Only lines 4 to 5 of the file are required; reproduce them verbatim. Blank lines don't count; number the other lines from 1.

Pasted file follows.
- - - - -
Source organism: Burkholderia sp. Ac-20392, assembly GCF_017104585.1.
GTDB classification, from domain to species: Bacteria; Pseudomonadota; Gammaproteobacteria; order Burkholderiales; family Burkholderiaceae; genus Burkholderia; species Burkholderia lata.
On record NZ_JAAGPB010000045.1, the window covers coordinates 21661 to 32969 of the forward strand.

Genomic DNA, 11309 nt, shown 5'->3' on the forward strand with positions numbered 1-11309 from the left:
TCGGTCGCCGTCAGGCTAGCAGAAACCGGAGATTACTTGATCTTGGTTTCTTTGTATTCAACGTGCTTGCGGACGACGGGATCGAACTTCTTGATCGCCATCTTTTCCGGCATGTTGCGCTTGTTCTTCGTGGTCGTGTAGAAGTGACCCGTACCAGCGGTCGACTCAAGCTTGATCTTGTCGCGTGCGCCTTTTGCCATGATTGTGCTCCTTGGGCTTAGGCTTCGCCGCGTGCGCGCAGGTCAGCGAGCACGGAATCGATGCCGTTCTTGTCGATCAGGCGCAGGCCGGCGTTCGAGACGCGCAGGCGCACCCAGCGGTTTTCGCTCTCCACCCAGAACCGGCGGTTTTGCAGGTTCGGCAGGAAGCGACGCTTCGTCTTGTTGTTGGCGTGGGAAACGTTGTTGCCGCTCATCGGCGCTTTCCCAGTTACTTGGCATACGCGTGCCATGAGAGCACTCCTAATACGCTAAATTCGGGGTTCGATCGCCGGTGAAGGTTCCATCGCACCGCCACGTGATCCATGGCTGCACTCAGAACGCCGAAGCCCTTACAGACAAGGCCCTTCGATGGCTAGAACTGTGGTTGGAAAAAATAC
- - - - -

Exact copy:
Genomic DNA, 11309 nt, shown 5'->3' on the forward strand with positions numbered 1-11309 from the left:
TCGGTCGCCGTCAGGCTAGCAGAAACCGGAGATTACTTGATCTTGGTTTCTTTGTATTCAACGTGCTTGCGGACGACGGGATCGAACTTCTTGATCGCCATCTTTTCCGGCATGTTGCGCTTGTTCTTCGTGGTCGTGTAGAAGTGACCCGTACCAGCGGTCGACTCAAGCTTGATCTTGTCGCGTGCGCCTTTTGCCATGATTGTGCTCCTTGGGCTTAGGCTTCGCCGCGTGCGCGCAGGTCAGCGAGCACGGAATCGATGCCGTTCTTGTCGATCAGGCGCAGGCCGGCGTTCGAGACGCGCAGGCGCACCCAGCGGTTTTCGCTCTCCACCCAGAACCGGCGGTTTTGCAGGTTCGGCAGGAAGCGACGCTTCGTCTTGTTGTTGGCGTGGGAAACGTTGTTGCCGCTCATCGGCGCTTTCCCAGTTACTTGGCATACGCGTGCCATGAGAGCACTCCTAATACGCTAAATTCGGGGTTCGATCGCCGGTGAAGGTTCCATCGCACCGCCACGTGATCCATGGCTGCACTCAGAACGCCGAAGCCCTTACAGACAAGGCCCTTCGATGGCTAGAACTGTGGTTGGAAAAAATAC